Child Custody

Custody within marriage:

When a child is born during a marriage, each parent has full custody rights until a family court order specifies otherwise. South Carolina law, §63-5-30, does not favor one parent over the other in child custody cases. 

“The mother and father are the joint natural guardians of their minor children and are equally charged with the welfare and education of their minor children and the care and management of the estates of their minor children; and the mother and father have equal power, rights, and duties, and neither parent has any right paramount to the right of the other concerning the custody of the minor or the control of the services or the earnings of the minor or any other matter affecting the minor. Each parent, whether the custodial or noncustodial parent of the child, has equal access and the same right to obtain all educational records and medical records of their minor children and the right to participate in their children's school activities unless prohibited by order of the court. Neither parent shall forcibly take a child from the guardianship of the parent legally entitled to custody of the child.”

Custody outside of marriage:

When a child is born to unwed parents, South Carolina law, §63-17-20(B) governs custody until a family court order specifies otherwise.

“(B) Unless the court orders otherwise, the custody of an illegitimate child is solely in the natural mother unless the mother has relinquished her rights to the child. If paternity has been acknowledged or adjudicated, the father may petition the court for rights of visitation or custody in a proceeding before the court apart from an action to establish paternity.”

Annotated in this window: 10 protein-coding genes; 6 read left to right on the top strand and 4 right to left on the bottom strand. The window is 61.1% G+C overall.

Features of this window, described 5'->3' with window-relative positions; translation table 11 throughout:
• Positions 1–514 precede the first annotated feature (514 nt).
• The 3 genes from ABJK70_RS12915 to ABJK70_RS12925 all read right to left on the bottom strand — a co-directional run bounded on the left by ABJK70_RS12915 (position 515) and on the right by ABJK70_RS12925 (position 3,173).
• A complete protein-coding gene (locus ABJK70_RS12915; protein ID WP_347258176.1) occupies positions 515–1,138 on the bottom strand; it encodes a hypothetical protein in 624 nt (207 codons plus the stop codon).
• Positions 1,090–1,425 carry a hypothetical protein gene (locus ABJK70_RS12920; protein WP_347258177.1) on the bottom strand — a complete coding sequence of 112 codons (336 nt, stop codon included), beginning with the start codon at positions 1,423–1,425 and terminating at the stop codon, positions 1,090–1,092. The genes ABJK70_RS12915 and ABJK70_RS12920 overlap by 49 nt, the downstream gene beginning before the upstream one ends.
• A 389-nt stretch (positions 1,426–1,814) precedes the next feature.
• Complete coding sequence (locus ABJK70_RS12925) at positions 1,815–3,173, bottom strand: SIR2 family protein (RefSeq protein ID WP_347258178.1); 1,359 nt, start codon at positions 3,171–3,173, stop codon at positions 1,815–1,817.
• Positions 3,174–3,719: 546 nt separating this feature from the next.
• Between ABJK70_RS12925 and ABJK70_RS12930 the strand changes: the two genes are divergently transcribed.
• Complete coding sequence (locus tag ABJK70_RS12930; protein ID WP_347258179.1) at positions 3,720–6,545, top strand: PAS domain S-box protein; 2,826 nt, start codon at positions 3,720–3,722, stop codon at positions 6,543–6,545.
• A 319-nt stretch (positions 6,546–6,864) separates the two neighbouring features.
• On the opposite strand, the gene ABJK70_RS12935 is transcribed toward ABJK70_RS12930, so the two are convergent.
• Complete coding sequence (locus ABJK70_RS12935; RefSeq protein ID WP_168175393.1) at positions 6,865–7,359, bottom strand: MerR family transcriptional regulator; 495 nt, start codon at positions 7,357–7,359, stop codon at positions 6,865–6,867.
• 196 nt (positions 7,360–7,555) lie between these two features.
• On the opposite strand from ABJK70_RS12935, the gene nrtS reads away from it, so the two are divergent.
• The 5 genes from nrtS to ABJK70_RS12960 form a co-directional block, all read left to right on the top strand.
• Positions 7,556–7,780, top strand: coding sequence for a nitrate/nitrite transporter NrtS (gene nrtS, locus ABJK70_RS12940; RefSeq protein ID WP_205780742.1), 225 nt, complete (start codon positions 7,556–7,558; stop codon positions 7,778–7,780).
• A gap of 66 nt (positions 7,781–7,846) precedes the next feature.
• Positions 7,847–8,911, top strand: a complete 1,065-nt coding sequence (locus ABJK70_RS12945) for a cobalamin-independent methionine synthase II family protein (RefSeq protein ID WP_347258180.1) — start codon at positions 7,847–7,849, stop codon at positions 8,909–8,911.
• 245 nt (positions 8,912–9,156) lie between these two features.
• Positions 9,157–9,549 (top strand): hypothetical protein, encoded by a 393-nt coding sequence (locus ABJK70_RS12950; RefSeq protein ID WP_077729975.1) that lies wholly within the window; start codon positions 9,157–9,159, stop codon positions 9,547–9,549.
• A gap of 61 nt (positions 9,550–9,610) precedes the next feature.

Custody and visitation are no longer simply “standard” or “every other weekend” as they may have been in the past. The possibilities are broad and can even include week-on, week-off schedules to allow children true equal time between parents. Factors such as proximity of parents homes, work schedules, maintaining a close relationship with your child, and many other elements can be considered to make custody and visitation work best for your life. Often, the non-custodial or the “visiting” parent will be ordered to pay child support for the benefit of the child.

In contested child custody cases, a Guardian ad Litem will likely be appointed to do an independent investigation for the court. For more information on child custody actions, modification of child custody, or visitation schedules, give us a call to schedule your consultation.